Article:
The majority of all decision-makers fall into this category. These decision-makers are a marked improvement from the reckless group. However, one half of this group fall under the 50th percentile and continually struggle with the important decisions in their lives. The best way to describe these decision-makers is they may have a “chip on their shoulder” and/or may view life as being unfair. As a maturing adult, they will live most of their lives blaming their childhood (e.g., parents, teachers, coaches and friends) for harming them. This victim mentality of self-pity grows into a projection of blame versus accepting responsibility for each of the important decisions in their lives. This negative attitude triggers a reactive decision-making style, which results in more impulsive choices. Once the decisions do not work out, they assign blame, causing these decision-makers to move onto the transition point that makes them feel comfortable in life. This person’s decision-making style is a vicious cycle that causes them to continuously start over within all endeavors of their life.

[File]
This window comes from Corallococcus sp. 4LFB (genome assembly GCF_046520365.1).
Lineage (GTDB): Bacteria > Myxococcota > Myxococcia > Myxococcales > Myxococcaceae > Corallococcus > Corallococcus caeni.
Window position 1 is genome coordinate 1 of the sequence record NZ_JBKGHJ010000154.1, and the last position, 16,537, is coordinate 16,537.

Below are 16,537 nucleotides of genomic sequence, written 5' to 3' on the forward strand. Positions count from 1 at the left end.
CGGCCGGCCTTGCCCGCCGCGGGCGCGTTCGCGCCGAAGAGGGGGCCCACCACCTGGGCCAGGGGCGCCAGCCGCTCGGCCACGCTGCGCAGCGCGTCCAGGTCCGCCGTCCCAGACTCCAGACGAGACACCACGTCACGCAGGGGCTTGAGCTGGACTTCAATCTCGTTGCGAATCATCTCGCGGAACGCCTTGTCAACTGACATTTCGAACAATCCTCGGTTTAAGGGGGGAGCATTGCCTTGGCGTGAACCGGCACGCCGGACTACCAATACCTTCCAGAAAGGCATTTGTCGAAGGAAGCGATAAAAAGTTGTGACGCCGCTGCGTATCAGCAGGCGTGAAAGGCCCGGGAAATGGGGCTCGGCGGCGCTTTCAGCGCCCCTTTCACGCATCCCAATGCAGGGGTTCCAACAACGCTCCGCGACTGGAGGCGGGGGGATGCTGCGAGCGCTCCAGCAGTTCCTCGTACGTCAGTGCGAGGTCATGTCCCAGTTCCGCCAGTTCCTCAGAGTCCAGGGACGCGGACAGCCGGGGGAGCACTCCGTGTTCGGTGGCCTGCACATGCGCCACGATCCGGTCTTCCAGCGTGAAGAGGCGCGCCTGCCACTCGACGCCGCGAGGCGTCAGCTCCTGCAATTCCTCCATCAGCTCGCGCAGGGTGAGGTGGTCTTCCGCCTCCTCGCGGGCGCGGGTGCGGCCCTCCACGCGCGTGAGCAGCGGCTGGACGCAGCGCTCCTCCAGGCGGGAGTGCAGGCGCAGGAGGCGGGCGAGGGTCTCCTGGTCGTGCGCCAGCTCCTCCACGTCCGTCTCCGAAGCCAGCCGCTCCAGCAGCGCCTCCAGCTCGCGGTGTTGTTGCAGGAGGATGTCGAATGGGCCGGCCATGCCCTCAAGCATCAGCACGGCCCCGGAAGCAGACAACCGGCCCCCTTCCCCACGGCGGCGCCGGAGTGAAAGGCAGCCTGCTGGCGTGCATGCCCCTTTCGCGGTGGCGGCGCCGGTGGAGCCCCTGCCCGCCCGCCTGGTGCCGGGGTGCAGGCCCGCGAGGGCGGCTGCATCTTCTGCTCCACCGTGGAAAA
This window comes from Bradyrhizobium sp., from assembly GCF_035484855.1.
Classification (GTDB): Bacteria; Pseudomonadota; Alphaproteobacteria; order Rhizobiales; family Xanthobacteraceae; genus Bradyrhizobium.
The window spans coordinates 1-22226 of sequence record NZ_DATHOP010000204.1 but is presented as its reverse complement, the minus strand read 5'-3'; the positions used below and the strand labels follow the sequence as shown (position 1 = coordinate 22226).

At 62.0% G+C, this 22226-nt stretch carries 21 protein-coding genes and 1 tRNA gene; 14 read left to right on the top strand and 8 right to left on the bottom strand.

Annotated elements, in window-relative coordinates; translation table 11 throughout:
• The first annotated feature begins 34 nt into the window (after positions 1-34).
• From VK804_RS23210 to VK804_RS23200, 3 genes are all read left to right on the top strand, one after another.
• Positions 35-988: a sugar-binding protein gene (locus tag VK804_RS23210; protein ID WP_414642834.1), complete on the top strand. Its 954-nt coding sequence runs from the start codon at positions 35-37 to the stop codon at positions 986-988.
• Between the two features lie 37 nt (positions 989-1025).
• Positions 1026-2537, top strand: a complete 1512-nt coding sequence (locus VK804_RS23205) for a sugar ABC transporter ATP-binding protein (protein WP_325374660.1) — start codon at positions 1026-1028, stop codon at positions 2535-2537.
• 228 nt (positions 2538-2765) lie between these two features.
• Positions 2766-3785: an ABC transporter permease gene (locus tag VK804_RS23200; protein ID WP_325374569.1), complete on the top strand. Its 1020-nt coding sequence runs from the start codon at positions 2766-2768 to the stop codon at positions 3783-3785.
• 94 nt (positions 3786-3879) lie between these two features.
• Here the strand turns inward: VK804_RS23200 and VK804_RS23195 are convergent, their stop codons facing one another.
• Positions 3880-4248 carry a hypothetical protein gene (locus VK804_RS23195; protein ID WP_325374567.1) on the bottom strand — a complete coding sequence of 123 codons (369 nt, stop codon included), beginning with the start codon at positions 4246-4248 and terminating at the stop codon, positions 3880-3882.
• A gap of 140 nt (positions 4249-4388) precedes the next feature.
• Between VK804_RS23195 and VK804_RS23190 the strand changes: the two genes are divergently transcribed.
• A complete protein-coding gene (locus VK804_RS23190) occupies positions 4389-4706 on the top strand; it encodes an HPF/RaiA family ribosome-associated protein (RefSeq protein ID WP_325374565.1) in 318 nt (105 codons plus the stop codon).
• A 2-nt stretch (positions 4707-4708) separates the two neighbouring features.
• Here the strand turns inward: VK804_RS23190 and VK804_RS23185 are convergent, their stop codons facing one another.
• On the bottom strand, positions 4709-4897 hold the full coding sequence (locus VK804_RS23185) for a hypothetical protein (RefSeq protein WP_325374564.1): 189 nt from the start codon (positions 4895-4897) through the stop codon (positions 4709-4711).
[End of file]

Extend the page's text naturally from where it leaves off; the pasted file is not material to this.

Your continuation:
Let’s take a look at the behaviors of the other group of emotional decision-makers. Although the second half of individuals in this category are improving, they may not have any proactive personal or professional approach to their major life decisions. Their priorities will shift by the nature of opportunities that present themselves as they over-confidently rely on more reactive gut instincts and intuitions to make major, complex life decisions. This individual is at risk of being overly enthusiastic, too eager and over-confident. This emotionality increases their level of vulnerability to be sold a franchise or existing business by a well-intended professional franchise sales executive, business broker or franchise consultant. This results in an individual making decisions based on what they wanted to hear and see and matching themselves to the wrong business, which does not result in a profitable outcome. Essentially, this business owner will struggle or break even until they are emotionally drained and give up on their endeavor. This category of decision-making is the epicenter of where individuals will succeed or fail, and yet they do not discover this until it is too late.
Ironically, this individual has put forth good intentions, effort and enormous research. They may have asked a substantial number of meaningful questions that they felt were important to making this decision. However, because of emotionality, they will overlook what are usually the most important questions that will have the greatest impact on the success or failure of their business.